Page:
This takeaway option isn’t only rich in colour and flavours as it can reach 66 percent over your recommended salt intake and 46 percent over your recommended sugar intake.

In case you’re not aware, the limit that adults shouldn’t exceed is set at no more than 30 grams of sugar and six grams of salt per day, according to the NHS.

OriGym said: “An average Chinese takeaway consisting of sweet and sour chicken, spring rolls and egg fried rice contains a whopping 10g of salt and 44g of sugar.

“That’s… the equivalent of 22 packets of salted crisps and three-and-a-half doughnuts.”

Full English

Who doesn’t love the fry-up with all its grease, especially after a Friday night out?

Listed fourth in YouGov’s “Most Popular British Dishes”, a “traditional” breakfast of two bacon rashers, two sausages, an egg, black pudding, a slice of buttered toast, beans and ketchup contains surprisingly high levels of sugar (18.1g) and salt (7.4g), according to Hughes.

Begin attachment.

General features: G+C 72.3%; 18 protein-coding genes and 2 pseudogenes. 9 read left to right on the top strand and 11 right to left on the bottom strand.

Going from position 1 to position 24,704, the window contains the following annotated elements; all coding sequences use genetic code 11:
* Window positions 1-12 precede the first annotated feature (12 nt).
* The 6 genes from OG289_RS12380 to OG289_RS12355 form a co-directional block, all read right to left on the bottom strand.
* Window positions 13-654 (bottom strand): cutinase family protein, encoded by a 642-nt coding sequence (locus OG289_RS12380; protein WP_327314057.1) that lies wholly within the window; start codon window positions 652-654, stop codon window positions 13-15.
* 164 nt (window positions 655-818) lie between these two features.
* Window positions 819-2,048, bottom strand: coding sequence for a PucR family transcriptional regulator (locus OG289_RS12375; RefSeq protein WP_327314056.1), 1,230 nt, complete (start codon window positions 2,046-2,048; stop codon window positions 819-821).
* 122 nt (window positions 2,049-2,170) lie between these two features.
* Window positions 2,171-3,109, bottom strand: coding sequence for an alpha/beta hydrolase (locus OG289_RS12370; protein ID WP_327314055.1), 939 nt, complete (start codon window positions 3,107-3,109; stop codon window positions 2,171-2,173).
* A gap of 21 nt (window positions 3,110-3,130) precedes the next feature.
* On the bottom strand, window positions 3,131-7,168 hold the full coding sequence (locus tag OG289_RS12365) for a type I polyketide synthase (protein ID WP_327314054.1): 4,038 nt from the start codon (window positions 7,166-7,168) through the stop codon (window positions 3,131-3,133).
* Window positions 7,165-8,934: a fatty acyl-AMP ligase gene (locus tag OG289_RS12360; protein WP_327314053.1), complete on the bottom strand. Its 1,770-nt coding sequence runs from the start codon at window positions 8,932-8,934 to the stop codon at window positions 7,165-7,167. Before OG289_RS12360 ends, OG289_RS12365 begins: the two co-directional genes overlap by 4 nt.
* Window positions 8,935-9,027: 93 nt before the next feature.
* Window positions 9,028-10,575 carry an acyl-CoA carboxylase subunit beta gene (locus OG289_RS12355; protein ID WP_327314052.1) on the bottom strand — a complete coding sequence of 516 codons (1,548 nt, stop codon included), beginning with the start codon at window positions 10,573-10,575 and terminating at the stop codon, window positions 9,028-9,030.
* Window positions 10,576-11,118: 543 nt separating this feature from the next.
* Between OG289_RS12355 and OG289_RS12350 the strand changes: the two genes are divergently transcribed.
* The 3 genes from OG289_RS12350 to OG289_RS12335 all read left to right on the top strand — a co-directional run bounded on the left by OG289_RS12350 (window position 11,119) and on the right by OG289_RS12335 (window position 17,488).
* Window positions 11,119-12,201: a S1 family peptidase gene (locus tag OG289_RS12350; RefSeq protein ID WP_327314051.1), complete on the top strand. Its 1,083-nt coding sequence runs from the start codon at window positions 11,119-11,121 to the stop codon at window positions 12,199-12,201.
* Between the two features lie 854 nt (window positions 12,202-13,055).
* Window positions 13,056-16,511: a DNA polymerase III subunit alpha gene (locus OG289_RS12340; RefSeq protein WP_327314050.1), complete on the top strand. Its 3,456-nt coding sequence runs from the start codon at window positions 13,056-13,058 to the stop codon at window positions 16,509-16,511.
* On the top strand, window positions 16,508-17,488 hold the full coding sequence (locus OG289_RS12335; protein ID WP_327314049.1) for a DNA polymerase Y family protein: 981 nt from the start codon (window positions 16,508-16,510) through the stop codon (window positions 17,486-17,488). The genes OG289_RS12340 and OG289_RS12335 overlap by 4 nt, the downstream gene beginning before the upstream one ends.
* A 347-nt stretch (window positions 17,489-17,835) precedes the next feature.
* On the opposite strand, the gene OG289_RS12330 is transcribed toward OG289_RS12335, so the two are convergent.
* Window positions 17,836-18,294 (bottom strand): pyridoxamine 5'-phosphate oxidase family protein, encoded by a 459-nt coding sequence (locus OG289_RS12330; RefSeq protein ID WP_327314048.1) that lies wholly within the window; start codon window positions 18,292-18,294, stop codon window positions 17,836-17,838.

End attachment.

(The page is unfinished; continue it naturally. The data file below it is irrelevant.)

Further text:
To illustrate the numbers, this brings your full English to the same amount of sugar and salt as nine biscuits and three burgers.

“That’s over half of your daily sugar intake and 23 percent over your daily salt allowance,” the nutritional expert said.

Sunday Roast

The ultimate comfort meal associated with a laid-back Sunday atmosphere was named the third most popular meal in the UK, according to YouGov.

OrigGym explained: “An average roast chicken dinner contains 4.8g of salt – five times the amount that’s in a large portion of fast-food fries.

“As well as 19.7g sugar – nearly two-thirds of your suggested daily sugar allowance and the equivalent of two chocolate ice creams.”

Although a comfort meal that is just a one-off won’t instantly give you a heart condition, consuming too much salt over a long period of time can increase your risk by boosting your blood pressure.



Ruud van Nistelrooy makes next job decision as Man Utd plan coaching appointment




That decision failed to pay off, however, with the Red Devils sacking Moyes after just 10 months in charge.

After the current West Ham boss came Van Gaal, who arrived with big things expected due to his past success at the likes of Barcelona and Ajax.